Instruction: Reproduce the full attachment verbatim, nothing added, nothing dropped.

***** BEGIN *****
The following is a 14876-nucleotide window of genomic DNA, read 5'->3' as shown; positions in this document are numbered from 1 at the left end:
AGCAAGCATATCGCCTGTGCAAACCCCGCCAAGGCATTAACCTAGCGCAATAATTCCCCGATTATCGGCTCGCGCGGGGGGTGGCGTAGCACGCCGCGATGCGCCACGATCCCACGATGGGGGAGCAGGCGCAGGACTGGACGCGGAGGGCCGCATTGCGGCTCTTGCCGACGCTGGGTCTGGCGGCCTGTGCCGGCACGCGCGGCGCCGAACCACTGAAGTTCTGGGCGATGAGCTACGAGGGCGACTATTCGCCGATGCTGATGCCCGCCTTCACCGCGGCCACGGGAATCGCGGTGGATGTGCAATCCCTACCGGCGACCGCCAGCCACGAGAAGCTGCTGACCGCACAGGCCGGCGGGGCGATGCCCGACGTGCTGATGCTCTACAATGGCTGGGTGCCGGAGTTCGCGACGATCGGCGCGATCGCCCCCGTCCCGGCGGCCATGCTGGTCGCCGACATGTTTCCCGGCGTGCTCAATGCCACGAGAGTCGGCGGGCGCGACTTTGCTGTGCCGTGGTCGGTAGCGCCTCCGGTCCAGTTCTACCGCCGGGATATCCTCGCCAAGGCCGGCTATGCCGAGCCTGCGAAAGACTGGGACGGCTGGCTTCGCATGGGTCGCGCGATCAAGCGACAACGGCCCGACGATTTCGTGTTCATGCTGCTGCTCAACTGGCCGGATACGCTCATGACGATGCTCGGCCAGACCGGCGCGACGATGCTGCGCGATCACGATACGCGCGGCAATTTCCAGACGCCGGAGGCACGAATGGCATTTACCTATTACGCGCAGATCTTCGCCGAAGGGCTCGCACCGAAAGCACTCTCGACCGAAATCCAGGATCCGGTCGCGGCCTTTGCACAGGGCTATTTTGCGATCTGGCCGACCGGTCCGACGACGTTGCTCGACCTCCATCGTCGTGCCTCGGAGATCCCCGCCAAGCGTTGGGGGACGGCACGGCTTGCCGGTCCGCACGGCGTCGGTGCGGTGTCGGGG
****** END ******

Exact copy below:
The following is a 14876-nucleotide window of genomic DNA, read 5'->3' as shown; positions in this document are numbered from 1 at the left end:
AGCAAGCATATCGCCTGTGCAAACCCCGCCAAGGCATTAACCTAGCGCAATAATTCCCCGATTATCGGCTCGCGCGGGGGGTGGCGTAGCACGCCGCGATGCGCCACGATCCCACGATGGGGGAGCAGGCGCAGGACTGGACGCGGAGGGCCGCATTGCGGCTCTTGCCGACGCTGGGTCTGGCGGCCTGTGCCGGCACGCGCGGCGCCGAACCACTGAAGTTCTGGGCGATGAGCTACGAGGGCGACTATTCGCCGATGCTGATGCCCGCCTTCACCGCGGCCACGGGAATCGCGGTGGATGTGCAATCCCTACCGGCGACCGCCAGCCACGAGAAGCTGCTGACCGCACAGGCCGGCGGGGCGATGCCCGACGTGCTGATGCTCTACAATGGCTGGGTGCCGGAGTTCGCGACGATCGGCGCGATCGCCCCCGTCCCGGCGGCCATGCTGGTCGCCGACATGTTTCCCGGCGTGCTCAATGCCACGAGAGTCGGCGGGCGCGACTTTGCTGTGCCGTGGTCGGTAGCGCCTCCGGTCCAGTTCTACCGCCGGGATATCCTCGCCAAGGCCGGCTATGCCGAGCCTGCGAAAGACTGGGACGGCTGGCTTCGCATGGGTCGCGCGATCAAGCGACAACGGCCCGACGATTTCGTGTTCATGCTGCTGCTCAACTGGCCGGATACGCTCATGACGATGCTCGGCCAGACCGGCGCGACGATGCTGCGCGATCACGATACGCGCGGCAATTTCCAGACGCCGGAGGCACGAATGGCATTTACCTATTACGCGCAGATCTTCGCCGAAGGGCTCGCACCGAAAGCACTCTCGACCGAAATCCAGGATCCGGTCGCGGCCTTTGCACAGGGCTATTTTGCGATCTGGCCGACCGGTCCGACGACGTTGCTCGACCTCCATCGTCGTGCCTCGGAGATCCCCGCCAAGCGTTGGGGGACGGCACGGCTTGCCGGTCCGCACGGCGTCGGTGCGGTGTCGGGG